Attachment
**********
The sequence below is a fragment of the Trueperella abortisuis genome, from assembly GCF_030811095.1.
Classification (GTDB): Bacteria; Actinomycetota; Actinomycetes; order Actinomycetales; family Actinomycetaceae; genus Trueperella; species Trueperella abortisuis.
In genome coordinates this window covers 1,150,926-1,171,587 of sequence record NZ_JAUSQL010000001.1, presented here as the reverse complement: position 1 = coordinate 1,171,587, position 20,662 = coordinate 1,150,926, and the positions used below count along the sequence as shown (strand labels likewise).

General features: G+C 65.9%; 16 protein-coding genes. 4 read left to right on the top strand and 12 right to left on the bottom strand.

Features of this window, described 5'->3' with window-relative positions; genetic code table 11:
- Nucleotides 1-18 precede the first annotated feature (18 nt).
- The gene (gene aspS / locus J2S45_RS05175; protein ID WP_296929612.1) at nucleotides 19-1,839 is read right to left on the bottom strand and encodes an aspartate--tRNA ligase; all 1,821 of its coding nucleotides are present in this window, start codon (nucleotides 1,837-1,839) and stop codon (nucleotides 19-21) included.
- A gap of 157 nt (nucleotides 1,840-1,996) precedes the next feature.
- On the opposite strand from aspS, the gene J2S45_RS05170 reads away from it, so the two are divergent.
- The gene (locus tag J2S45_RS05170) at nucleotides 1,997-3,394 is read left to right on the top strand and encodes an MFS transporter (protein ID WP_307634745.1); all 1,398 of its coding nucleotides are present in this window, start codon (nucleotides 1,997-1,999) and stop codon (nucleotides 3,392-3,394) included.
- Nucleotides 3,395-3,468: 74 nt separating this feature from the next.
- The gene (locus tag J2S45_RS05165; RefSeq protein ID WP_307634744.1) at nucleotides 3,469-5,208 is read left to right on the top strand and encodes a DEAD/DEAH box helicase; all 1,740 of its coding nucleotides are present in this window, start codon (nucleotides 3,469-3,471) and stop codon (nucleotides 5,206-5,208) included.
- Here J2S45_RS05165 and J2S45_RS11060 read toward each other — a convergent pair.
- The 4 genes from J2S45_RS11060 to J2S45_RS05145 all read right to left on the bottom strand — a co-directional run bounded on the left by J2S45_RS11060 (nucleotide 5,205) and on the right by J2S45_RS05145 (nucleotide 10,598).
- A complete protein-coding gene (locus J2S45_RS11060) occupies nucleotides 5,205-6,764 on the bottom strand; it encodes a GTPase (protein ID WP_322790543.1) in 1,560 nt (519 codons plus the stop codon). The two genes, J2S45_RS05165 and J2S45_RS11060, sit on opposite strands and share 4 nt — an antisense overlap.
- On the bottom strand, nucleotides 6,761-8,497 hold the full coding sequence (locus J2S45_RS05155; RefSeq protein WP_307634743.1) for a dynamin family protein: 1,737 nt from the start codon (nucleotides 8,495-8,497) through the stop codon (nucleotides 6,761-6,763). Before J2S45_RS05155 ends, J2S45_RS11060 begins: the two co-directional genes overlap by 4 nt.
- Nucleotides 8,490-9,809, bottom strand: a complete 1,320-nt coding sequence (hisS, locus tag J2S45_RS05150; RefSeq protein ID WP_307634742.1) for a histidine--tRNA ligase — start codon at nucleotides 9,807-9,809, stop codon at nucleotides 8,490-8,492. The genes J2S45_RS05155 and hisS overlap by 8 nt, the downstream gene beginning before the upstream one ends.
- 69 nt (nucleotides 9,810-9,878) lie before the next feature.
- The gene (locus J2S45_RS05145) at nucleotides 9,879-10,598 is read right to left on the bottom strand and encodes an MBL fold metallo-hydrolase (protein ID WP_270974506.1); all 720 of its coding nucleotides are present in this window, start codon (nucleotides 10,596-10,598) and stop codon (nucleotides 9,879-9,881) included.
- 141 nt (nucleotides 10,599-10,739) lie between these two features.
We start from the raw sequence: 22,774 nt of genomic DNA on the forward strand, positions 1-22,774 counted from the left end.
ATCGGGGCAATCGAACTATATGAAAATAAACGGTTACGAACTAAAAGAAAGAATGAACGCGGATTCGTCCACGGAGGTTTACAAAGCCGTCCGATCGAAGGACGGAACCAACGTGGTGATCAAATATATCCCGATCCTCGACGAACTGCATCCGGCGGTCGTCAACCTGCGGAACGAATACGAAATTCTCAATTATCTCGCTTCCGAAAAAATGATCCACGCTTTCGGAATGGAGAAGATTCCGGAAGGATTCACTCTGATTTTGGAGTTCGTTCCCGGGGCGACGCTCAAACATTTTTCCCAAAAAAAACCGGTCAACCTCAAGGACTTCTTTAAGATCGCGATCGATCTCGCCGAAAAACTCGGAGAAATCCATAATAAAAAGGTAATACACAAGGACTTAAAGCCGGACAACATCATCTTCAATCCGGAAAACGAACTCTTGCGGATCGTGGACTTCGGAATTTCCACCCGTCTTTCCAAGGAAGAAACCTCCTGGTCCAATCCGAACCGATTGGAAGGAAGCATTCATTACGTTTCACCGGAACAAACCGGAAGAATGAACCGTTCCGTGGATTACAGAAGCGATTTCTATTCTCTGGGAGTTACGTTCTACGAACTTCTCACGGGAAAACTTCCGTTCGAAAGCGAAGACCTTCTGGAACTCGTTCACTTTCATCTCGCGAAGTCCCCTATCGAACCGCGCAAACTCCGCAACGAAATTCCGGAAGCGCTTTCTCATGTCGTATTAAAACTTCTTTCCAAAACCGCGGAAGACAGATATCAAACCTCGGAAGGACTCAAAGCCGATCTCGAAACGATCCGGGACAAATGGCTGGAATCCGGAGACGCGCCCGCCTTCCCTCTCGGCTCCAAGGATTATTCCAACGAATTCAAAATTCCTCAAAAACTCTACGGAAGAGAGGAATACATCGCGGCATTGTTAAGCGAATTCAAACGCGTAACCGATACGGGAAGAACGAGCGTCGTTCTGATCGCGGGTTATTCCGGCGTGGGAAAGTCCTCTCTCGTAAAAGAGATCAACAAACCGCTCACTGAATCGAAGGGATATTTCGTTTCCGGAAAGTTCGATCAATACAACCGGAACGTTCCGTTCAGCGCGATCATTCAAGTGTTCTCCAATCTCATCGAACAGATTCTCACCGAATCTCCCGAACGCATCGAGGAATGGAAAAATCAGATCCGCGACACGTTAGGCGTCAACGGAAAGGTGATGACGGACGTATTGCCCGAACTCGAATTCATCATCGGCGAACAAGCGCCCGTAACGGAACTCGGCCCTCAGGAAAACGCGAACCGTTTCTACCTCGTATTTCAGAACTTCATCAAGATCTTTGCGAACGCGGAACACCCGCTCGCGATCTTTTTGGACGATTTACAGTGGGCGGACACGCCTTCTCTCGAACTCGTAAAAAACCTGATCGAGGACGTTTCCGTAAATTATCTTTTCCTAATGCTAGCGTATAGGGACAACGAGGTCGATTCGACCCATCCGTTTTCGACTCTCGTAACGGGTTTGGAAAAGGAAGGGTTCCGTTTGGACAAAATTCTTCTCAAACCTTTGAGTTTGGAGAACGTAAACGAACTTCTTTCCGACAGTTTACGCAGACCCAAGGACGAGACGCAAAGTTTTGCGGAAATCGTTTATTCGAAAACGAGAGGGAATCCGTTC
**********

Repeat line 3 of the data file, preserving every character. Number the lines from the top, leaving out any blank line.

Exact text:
In genome coordinates this window covers 1,150,926-1,171,587 of sequence record NZ_JAUSQL010000001.1, presented here as the reverse complement: position 1 = coordinate 1,171,587, position 20,662 = coordinate 1,150,926, and the positions used below count along the sequence as shown (strand labels likewise).